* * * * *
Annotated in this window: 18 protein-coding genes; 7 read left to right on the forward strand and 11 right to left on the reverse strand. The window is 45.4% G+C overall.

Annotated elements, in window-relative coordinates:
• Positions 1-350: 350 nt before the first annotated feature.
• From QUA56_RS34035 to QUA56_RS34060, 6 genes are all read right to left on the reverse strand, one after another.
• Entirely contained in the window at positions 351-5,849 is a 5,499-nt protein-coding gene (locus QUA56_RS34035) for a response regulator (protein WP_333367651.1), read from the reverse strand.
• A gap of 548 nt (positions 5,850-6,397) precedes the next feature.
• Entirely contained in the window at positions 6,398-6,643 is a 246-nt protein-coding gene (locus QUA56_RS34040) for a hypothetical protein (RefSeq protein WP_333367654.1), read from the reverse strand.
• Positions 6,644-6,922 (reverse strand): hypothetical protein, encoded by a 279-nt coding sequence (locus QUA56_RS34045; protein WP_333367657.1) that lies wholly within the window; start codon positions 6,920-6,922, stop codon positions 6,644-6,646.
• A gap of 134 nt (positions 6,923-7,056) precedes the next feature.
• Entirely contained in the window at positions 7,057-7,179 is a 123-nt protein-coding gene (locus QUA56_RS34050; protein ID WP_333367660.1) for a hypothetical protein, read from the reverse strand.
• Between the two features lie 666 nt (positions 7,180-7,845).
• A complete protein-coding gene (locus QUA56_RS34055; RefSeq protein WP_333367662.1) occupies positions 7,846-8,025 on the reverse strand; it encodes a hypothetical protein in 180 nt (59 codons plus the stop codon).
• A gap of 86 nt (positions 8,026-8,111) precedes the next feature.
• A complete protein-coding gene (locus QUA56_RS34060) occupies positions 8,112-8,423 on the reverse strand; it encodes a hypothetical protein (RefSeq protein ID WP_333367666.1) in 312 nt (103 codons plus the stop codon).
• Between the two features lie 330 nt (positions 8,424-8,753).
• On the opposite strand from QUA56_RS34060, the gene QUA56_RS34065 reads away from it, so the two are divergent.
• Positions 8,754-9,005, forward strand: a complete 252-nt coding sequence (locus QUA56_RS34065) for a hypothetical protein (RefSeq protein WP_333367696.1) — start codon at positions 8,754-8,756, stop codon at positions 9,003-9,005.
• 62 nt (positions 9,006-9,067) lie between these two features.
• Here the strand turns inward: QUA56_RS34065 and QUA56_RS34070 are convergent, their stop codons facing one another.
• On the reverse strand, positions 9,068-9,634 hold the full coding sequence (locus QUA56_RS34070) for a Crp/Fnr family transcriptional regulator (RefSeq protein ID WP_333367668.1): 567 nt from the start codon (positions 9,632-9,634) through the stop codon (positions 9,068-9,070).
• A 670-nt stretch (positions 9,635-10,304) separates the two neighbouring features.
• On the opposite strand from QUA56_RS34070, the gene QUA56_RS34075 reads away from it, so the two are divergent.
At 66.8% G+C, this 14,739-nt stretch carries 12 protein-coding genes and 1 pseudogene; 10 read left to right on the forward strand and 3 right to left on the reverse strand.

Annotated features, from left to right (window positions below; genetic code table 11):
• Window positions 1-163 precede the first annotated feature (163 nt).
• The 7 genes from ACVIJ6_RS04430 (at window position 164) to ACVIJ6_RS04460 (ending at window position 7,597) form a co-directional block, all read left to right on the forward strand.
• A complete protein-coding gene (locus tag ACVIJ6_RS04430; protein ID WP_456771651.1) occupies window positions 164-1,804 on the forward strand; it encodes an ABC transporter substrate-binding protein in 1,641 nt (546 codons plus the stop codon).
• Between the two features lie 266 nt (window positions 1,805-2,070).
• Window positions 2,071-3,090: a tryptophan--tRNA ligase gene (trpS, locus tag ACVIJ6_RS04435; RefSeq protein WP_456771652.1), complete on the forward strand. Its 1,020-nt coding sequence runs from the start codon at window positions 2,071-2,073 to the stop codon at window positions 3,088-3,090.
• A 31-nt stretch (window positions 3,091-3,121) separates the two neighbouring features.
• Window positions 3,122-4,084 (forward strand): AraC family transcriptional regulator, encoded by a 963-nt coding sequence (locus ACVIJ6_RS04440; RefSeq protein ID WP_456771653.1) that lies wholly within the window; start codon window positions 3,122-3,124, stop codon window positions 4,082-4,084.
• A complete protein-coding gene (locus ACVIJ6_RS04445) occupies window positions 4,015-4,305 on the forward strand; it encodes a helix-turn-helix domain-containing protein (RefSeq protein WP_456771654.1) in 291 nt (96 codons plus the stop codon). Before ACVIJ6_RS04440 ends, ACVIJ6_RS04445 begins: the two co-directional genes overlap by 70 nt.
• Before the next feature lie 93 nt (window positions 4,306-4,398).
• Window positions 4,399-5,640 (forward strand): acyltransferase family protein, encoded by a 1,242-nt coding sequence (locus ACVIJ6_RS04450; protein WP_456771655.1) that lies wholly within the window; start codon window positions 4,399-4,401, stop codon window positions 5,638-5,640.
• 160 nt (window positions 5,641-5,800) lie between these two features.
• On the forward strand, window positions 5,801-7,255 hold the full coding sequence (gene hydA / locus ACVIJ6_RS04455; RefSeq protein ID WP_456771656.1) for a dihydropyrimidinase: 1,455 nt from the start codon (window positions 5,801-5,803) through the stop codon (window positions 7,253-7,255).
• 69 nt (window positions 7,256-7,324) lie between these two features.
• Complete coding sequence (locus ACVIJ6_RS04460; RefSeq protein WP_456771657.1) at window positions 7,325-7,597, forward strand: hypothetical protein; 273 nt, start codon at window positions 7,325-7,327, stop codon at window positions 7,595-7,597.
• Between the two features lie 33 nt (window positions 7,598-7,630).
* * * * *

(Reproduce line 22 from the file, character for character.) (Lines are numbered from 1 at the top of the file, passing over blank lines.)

• On the opposite strand from QUA56_RS34070, the gene QUA56_RS34075 reads away from it, so the two are divergent.